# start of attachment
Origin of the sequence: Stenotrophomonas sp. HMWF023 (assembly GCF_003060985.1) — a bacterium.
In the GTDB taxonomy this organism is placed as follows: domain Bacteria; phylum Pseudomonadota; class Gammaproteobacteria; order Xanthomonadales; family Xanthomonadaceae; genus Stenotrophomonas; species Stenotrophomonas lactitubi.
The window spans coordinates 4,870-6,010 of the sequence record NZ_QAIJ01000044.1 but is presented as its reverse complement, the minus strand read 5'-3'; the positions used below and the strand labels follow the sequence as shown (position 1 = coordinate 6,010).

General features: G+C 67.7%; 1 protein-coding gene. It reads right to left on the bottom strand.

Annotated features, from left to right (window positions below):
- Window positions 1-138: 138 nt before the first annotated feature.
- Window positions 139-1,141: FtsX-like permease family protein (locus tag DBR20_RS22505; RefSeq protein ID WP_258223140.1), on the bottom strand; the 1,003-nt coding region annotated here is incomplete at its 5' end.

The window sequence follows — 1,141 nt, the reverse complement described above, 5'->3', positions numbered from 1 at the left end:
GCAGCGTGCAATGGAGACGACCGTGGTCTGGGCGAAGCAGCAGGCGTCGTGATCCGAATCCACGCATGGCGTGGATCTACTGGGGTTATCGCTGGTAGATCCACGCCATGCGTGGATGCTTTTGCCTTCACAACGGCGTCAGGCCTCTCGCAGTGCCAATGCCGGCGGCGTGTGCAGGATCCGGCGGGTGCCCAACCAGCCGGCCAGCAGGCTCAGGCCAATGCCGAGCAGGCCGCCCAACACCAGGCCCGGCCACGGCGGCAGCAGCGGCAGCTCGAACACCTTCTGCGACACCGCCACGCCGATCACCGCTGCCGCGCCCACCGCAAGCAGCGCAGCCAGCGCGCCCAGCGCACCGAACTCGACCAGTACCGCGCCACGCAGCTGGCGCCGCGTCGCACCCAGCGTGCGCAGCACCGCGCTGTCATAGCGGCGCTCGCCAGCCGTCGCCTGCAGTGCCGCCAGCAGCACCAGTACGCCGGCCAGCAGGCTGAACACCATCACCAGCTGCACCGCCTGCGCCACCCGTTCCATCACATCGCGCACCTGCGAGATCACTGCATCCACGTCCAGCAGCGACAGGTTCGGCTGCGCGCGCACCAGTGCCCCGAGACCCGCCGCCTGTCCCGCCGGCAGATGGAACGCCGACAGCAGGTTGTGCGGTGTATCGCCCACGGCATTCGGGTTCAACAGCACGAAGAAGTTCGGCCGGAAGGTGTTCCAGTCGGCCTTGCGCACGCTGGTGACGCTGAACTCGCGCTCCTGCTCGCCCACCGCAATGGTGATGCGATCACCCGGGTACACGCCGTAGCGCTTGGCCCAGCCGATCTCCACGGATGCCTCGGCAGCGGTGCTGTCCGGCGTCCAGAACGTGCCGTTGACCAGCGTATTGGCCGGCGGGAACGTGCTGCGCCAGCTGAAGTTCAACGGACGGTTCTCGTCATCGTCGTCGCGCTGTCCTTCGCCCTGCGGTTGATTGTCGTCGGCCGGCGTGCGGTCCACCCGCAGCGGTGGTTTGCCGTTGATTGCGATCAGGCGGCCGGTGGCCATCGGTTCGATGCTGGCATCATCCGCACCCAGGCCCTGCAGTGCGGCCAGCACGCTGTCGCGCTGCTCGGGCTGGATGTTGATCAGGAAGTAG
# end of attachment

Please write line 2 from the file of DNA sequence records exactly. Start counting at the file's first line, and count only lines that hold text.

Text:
In the GTDB taxonomy this organism is placed as follows: domain Bacteria; phylum Pseudomonadota; class Gammaproteobacteria; order Xanthomonadales; family Xanthomonadaceae; genus Stenotrophomonas; species Stenotrophomonas lactitubi.